Ticlopidine

Ticlopidine was found to be more effective than aspirin or placebo in risk reduction for recurrent stroke.66 However, the results of several studies showed that its use was associated with serious adverse effects, such as gastrointestinal events, neutropenia, skin rash, and thrombotic thrombocytopenic purpura.66, 67 The more recent African American Antiplatelet Stroke Prevention Study (AAASPS), which included more than 1800 stroke patients, showed that 250 mg of ticlopidine twice daily was no more effective than 325 mg of aspirin twice daily in an African American population.68 Overall, ticlopidine use for prevention of recurrent stroke is not supported by trial data, especially considering the substantial risk of adverse effects.

Anticoagulation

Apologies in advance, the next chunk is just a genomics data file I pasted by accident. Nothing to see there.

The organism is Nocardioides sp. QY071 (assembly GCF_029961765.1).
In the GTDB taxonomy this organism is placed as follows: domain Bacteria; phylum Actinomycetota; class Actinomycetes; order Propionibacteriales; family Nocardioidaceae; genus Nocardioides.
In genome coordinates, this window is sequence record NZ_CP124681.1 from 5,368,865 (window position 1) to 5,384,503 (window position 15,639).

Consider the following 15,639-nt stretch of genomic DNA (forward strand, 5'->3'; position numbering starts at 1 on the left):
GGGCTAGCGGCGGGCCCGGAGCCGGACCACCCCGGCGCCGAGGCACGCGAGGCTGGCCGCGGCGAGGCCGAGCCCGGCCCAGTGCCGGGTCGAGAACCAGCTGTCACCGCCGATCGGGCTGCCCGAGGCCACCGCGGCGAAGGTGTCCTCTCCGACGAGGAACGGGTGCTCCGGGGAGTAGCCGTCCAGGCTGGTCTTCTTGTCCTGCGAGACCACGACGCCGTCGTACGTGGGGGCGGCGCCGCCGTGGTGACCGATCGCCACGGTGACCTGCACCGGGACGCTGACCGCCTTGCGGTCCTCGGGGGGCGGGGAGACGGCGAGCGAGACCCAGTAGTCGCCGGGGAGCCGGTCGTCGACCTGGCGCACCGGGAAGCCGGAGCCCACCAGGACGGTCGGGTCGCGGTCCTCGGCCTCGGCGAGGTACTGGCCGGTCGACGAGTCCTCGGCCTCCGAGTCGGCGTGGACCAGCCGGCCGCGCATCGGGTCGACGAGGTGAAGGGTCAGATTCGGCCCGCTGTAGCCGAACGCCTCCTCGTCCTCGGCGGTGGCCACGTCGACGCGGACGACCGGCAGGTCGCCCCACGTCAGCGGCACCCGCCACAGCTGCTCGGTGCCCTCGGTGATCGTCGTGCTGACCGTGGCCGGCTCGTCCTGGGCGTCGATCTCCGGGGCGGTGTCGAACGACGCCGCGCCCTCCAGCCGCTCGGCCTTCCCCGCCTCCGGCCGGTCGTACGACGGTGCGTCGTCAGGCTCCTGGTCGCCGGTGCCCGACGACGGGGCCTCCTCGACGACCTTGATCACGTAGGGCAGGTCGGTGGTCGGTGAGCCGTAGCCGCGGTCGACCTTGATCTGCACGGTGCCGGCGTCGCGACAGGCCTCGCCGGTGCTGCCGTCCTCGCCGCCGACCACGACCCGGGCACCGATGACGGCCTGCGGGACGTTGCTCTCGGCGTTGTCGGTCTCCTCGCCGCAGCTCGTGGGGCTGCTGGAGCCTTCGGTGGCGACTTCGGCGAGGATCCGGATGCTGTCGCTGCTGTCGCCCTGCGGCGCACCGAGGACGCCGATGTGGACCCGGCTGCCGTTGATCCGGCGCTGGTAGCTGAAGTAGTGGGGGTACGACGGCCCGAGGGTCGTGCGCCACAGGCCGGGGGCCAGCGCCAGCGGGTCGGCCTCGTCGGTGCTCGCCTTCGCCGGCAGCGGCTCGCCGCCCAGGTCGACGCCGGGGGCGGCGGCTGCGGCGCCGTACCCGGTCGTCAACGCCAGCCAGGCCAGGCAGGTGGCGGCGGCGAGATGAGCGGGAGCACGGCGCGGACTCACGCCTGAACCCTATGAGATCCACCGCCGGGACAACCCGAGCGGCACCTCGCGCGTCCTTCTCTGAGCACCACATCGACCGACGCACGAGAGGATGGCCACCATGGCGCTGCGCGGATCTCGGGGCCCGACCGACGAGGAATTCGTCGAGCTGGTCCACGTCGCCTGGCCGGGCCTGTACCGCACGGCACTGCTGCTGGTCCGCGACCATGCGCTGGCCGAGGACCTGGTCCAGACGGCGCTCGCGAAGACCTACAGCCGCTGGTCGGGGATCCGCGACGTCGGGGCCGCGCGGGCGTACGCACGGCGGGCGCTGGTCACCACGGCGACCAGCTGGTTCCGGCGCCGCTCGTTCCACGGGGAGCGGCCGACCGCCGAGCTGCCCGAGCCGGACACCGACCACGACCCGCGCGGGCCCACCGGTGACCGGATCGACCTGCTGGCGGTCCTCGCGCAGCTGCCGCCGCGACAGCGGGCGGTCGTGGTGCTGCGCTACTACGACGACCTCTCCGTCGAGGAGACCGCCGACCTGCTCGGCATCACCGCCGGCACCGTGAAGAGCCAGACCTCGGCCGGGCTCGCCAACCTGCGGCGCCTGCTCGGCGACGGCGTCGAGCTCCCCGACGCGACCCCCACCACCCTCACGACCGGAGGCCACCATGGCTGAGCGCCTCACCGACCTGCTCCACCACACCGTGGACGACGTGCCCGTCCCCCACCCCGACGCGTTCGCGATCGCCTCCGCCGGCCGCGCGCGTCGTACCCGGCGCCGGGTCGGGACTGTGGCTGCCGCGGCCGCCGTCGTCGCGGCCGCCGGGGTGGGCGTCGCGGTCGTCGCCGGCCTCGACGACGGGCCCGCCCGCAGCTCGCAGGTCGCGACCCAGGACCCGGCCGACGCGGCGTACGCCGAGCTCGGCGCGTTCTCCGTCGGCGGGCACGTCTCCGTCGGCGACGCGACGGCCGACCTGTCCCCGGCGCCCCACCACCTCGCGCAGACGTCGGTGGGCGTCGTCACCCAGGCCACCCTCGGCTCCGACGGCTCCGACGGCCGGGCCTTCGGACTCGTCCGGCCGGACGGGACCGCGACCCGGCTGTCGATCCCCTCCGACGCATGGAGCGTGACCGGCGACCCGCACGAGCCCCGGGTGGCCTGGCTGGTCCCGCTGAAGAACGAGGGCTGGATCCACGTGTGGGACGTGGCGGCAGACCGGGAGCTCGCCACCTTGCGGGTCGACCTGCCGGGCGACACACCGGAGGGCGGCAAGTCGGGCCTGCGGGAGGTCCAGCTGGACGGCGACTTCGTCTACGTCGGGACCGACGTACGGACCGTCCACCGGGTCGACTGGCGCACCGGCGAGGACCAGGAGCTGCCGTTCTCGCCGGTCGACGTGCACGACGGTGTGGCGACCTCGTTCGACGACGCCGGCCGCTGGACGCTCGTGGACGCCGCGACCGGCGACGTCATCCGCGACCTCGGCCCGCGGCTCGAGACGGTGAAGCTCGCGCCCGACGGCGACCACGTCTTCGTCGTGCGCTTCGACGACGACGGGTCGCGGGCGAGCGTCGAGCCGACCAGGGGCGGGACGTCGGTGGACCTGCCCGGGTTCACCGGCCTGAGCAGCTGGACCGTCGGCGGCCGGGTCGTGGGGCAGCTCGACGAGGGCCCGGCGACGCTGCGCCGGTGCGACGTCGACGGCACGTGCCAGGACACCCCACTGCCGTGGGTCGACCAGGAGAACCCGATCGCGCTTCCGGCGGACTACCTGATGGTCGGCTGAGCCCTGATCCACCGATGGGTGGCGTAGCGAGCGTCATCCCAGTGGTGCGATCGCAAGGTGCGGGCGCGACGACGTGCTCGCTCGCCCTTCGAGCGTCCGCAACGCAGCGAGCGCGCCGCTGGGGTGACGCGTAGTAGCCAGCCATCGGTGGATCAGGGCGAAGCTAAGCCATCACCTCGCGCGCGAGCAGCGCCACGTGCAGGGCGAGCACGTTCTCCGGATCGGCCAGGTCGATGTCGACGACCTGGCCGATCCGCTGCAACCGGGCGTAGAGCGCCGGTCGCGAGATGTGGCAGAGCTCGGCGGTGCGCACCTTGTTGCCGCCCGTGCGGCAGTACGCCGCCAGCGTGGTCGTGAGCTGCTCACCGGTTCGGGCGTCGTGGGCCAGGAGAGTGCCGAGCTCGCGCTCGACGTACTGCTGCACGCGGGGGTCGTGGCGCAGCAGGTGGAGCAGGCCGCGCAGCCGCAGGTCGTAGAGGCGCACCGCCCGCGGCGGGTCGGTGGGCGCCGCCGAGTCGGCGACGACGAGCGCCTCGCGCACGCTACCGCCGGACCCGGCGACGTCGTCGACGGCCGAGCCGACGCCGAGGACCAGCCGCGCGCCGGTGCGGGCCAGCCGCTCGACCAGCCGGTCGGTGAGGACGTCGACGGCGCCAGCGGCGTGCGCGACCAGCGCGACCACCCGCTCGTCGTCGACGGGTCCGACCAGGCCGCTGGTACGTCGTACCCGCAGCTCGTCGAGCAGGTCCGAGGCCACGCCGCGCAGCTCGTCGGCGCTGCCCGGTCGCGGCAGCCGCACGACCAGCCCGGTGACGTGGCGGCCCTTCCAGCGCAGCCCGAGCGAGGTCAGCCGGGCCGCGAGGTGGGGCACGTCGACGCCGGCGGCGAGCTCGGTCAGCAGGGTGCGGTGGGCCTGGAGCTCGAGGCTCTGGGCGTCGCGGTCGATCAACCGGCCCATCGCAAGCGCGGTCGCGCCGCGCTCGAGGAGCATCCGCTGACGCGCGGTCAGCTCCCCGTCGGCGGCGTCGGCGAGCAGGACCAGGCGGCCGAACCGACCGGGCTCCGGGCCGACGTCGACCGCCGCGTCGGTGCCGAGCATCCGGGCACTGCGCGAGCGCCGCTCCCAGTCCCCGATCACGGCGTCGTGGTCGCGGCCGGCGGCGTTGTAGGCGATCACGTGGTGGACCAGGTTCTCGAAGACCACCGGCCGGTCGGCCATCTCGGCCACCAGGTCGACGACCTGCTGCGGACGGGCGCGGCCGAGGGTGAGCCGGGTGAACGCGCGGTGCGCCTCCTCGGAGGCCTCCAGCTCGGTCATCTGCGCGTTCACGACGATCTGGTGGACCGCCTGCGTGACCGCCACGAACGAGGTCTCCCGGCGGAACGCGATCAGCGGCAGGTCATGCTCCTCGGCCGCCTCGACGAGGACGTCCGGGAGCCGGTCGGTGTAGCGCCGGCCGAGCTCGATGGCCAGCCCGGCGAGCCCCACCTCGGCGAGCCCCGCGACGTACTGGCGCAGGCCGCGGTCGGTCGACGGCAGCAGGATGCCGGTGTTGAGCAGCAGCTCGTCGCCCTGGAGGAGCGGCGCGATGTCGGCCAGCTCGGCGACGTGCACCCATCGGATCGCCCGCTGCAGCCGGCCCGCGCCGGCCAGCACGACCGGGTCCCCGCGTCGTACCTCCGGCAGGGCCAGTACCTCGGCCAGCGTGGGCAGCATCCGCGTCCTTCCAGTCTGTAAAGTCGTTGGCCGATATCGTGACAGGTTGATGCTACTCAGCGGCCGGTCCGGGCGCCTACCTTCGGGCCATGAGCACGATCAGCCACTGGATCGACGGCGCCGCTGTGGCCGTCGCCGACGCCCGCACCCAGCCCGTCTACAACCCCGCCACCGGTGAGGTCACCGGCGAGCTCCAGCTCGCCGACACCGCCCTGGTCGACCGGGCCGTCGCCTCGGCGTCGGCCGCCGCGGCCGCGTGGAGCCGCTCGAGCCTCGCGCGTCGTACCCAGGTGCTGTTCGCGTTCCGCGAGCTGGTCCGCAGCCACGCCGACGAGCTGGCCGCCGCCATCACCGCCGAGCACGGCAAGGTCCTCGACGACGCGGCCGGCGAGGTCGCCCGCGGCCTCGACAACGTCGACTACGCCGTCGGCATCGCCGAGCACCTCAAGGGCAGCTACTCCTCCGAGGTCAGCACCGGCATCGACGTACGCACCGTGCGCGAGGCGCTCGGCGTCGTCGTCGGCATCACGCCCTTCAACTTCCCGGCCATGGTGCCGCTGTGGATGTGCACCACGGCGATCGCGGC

In an additional arm of the ESPRIT trial, 1068 patients were randomly assigned either anticoagulants (target international normalized ratio [INR], 2.03.0) or aspirin (30325 mg/day) within 6 months of a TIA or minor stroke of presumed arterial origin (Table 4).69 In a post hoc analysis, anticoagulants were also compared with the combination of aspirin and dipyridamole (200 mg twice daily). The primary outcome was the composite of death from all vascular causes, nonfatal stroke, nonfatal MI, or major bleeding complication, whichever occurred first. The primary event was observed in 20% of patients (106 of 523) receiving anticoagulants compared with 16% of patients (82 of 509) receiving aspirin plus dipyridamole (HR, 1.31; 95% CI, 0.981.75). The risk for major bleeding was at least 60% lower in patients receiving aspirin plus dipyridamole compared with anticoagulants (2% versus 9%; HR, 4.37; 95% CI, 2.278.43).69 These data confirm that the combination of aspirin plus dipyridamole is more effective than aspirin alone or warfarin for secondary prevention of stroke in patients with stroke of arterial origin.